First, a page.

Pesticides influence ground-nesting bee development and longevity
Results from a new study suggest that bees might be exposed to pesticides in more ways than we thought, and it could impact their development significantly.
The study, published in Nature's Scientific Reports, looks at the non-target effects of pesticides on ground-nesting bees, a group that actually makes up the majority of bee species. Non-target effects refer to the effects on organisms other than the ones intended. Much of the research currently available on non-target effects of pesticides has been limited to honey and bumble bees and their exposure to pesticides when collecting pollen and nectar.
While these previous studies have shown that pesticide consumption by honey and bumble bees can have important ecological consequences, this new study is one of the first of its kind to determine the effects of contact with pesticides, such as those that occur in soils, that other bee species might encounter.
"This is an important piece of work because it's one of the first studies to look at realistic concentrations of pesticides that you would find in the soil as a route of exposure for bees. It's a very under-explored route, especially for some of the more solitary species that nest in the ground," said Nick Anderson, graduate student in entomology, led the study with his advisor, Alex Harmon-Threatt, professor of entomology.
A key difference between ground-nesting bees and their honey and bumble bee cousins is their smaller nest sizes (both in size and number of bees) which are made by digging into the soil. Bee species that nest this way can stay in the ground up to 49 weeks out of the year, emerging for only 3 weeks to forage, mate, and lay eggs. This leaves a lot of time for the bees to be exposed to the chronic, low levels of pesticides found in the soil after agricultural land use.
The researchers were particularly interested in a class of pesticides called neonicotinoids. Derived from nicotine, neonicotinoids are widely used for their effectiveness against insects such as Japanese beetles and emerald ash borers, but they can be toxic to pollinators. They also have a long half-life, meaning they can persist in the soil for long periods of time. Anderson and Harmon-Threatt used bees that are very close relatives to ground-nesting species because they are better suited for testing in the lab and have been used in previous research to approximate impacts on ground-nesting species.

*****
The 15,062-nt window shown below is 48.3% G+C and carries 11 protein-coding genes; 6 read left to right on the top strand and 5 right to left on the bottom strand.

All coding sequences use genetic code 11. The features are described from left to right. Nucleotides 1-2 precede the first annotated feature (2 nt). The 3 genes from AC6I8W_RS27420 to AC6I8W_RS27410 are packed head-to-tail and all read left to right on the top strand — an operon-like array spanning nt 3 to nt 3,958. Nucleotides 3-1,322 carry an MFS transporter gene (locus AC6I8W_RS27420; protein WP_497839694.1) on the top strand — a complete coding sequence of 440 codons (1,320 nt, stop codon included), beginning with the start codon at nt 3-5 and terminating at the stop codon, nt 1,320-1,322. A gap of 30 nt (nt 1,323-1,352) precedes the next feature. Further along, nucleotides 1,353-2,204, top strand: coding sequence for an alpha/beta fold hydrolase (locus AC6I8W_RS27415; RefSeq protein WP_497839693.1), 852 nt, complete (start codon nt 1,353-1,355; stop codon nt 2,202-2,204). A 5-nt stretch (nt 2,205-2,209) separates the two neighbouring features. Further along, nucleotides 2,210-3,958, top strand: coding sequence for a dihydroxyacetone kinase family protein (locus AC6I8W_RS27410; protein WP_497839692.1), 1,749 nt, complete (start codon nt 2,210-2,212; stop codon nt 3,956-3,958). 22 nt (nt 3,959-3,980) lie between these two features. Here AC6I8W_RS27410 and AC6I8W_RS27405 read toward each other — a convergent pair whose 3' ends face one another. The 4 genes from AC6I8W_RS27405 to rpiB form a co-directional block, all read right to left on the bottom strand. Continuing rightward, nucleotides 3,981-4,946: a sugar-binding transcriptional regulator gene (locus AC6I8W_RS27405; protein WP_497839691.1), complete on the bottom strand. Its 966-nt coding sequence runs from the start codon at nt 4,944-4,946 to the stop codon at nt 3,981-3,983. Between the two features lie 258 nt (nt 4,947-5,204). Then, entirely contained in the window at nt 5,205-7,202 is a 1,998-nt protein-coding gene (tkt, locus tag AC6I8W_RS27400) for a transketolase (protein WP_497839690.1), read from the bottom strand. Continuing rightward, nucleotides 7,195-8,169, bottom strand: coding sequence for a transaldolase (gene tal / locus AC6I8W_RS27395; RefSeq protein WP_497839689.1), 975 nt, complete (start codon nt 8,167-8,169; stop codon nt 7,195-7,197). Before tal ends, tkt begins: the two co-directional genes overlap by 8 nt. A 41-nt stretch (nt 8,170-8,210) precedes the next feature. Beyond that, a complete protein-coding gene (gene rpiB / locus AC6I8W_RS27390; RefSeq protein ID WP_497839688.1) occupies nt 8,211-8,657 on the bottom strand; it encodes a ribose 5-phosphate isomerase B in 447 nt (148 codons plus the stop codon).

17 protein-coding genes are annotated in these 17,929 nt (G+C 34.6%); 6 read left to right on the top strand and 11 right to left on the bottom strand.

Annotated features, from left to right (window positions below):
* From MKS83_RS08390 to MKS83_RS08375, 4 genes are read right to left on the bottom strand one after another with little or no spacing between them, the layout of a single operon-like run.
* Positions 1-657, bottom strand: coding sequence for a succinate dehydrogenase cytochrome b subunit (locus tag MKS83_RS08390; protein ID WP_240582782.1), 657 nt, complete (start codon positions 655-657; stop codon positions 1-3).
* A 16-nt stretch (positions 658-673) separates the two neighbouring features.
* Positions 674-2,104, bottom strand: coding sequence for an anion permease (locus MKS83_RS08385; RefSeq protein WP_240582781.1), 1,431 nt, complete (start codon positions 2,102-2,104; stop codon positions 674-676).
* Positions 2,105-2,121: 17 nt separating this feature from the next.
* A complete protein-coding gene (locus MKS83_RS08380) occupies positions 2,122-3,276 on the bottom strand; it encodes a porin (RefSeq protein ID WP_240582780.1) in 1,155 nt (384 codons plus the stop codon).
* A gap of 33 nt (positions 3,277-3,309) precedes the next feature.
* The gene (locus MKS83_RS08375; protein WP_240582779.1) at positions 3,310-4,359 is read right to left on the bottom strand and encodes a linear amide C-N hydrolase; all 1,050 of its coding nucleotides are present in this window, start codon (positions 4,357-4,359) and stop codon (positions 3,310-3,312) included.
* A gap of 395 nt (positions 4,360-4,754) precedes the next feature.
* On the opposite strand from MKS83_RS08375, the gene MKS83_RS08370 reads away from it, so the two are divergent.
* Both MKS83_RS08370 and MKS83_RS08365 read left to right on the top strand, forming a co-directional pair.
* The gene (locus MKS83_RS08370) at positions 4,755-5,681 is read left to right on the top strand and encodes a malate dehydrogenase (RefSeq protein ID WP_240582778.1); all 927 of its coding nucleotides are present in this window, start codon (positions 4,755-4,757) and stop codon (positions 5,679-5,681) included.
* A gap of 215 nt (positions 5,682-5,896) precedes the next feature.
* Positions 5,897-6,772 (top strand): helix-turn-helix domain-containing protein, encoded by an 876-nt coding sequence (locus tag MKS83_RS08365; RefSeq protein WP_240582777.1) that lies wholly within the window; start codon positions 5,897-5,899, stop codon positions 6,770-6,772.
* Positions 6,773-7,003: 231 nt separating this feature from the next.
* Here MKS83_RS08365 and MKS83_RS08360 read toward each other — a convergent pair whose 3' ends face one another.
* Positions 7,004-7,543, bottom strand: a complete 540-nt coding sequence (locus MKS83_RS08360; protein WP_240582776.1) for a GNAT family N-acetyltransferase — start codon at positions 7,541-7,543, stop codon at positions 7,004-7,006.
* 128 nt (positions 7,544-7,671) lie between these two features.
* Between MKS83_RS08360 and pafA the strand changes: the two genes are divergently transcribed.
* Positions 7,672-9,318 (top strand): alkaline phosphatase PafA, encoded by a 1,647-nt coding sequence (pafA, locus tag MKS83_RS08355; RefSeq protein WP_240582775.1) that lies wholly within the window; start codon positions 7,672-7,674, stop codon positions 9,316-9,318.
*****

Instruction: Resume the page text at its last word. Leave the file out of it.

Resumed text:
When the bees were exposed to neonicotinoids in the lab, the researchers looked at levels similar to those found in the field. Results showed that females grew larger and did not live as long, while males were smaller and lived much longer. This conclusion suggests that chronic and low-level exposure to pesticides might cause a hormetic response in bees, where, at low levels of pesticide exposure, bees appear to benefit in small ways. However, the long-term impacts of some of these changes might not be readily apparent. The researchers believe that these lower doses are causing changes in the bee's development, such as diverting energy from normal developmental processes to fortify physical and biochemical barriers to counter the effects of the pesticide.
"When you're doing neonicotinoid work on something like bees, I think people expect the conclusions to say whether it's good or it's bad, but a lot of the relationships we're seeing are more complicated than that. There are a lot of factors and developmental processes that can be affected," said Harmon-Threatt.
"As we develop new pesticides, we have to be able to understand the effects," said Anderson. "Our work is part of that kind of risk assessment. We want to know what the implications are for ground-nesting bees so that when we're using the land for agriculture or trying to restore it, we can minimize the impact on these species."
This study lays the foundation for the work that the Harmon-Threatt lab will be expanding upon in the field over the next five years. In 2018, Harmon-Threatt received a $1 million grant from the US Department of Agriculture's National Institute of Food and Agriculture to conduct research to better understand the role that soil contamination plays in bee diversity and conservation.